Action

Action Synopsis: Bird Conservation About Actions

Use captive breeding to increase or maintain populations of tinamous

How is the evidence assessed?
  • Effectiveness
    51%
  • Certainty
    15%
  • Harms
    5%

Source countries

Key messages

A replicated study from Costa Rica over three years found that great tinamous Tinamus major successfully bred in captivity, with similar reproductive success to wild birds.

 

About key messages

Key messages provide a descriptive index to studies we have found that test this intervention.

Studies are not directly comparable or of equal value. When making decisions based on this evidence, you should consider factors such as study size, study design, reported metrics and relevance of the study to your situation, rather than simply counting the number of studies that support a particular interpretation.

Supporting evidence from individual studies

  1. A study in a breeding centre in Costa Rica between 2003 and 2005 (Fournier et al. 2007) found that 42 great tinamous, Tinamus major, (28 female, 14 male) successfully bred in four breeding enclosures and laid a comparable number of eggs to wild birds (672 eggs laid by 24 females over three years in the centre vs. 3-6 eggs laid 3-4 times each breeding season in the wild), although the breeding season was a month longer than in the wild. Captive-laid eggs were similar in size to wild eggs. Older females laid more eggs and fertility in two enclosures appeared to increase with the number of years that birds spent together (50-61% infertility in the first year together vs. 16% in the second year). An enclosure with a male: female ratio of 4:1 had higher fertility in its first year than an enclosure with a ratio of 1:5 (13% infertility vs. 59%, number of eggs not provided). There was egg predation in two enclosures, which tinamous shared with chestnut-mandibled toucans, Ramphastos swainsonii, and great curassows, Crax rubra, but not in enclosures shared with only songbirds or no other species. The eggs were removed from cages and artificially incubated, but the effectiveness of this was not reported.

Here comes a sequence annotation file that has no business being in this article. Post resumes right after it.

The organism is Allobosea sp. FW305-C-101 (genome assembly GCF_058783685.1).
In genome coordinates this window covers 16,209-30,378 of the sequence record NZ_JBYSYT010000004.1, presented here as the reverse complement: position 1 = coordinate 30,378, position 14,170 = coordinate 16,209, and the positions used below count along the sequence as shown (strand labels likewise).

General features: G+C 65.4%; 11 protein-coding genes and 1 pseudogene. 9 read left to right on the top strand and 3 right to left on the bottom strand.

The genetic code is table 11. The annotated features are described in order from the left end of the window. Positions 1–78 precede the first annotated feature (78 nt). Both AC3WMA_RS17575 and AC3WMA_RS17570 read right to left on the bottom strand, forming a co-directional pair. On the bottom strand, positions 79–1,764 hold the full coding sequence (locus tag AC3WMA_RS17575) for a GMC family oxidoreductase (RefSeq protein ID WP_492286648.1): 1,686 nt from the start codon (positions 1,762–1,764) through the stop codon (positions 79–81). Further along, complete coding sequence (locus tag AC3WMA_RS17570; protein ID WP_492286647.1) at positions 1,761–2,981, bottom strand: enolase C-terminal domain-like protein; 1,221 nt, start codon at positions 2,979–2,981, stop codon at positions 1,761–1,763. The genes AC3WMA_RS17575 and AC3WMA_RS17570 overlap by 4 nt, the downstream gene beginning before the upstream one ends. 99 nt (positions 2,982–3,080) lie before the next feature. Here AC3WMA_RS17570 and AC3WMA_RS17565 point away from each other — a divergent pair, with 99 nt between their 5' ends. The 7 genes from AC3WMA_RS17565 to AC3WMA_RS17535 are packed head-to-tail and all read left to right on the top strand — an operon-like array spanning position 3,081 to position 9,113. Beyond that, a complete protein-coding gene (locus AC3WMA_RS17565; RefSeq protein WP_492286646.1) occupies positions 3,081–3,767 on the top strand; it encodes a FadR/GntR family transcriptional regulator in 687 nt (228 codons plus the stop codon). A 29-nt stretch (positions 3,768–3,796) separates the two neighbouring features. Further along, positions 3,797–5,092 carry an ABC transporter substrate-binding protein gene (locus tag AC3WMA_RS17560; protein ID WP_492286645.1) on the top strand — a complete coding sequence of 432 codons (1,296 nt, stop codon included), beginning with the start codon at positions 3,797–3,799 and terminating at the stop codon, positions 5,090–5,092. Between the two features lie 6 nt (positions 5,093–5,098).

Study and other actions tested
Please cite as:

Williams, D.R., Child, M.F., Dicks, L.V., Ockendon, N., Pople, R.G., Showler, D.A., Walsh, J.C., zu Ermgassen, E.K.H.J. & Sutherland, W.J. (2019) Bird Conservation. Pages 141-290 in: W.J. Sutherland, L.V. Dicks, N. Ockendon, S.O. Petrovan & R.K. Smith (eds) What Works in Conservation 2019. Open Book Publishers, Cambridge, UK.

 

Where has this evidence come from?

List of journals searched by synopsis

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Bird Conservation

This Action forms part of the Action Synopsis:

Bird Conservation

What Works in Conservation

What Works in Conservation provides expert assessments of the effectiveness of actions, based on summarised evidence, in synopses. Subjects covered so far include amphibians, birds, terrestrial mammals, forests, peatland and control of freshwater invasive species. More are in progress.

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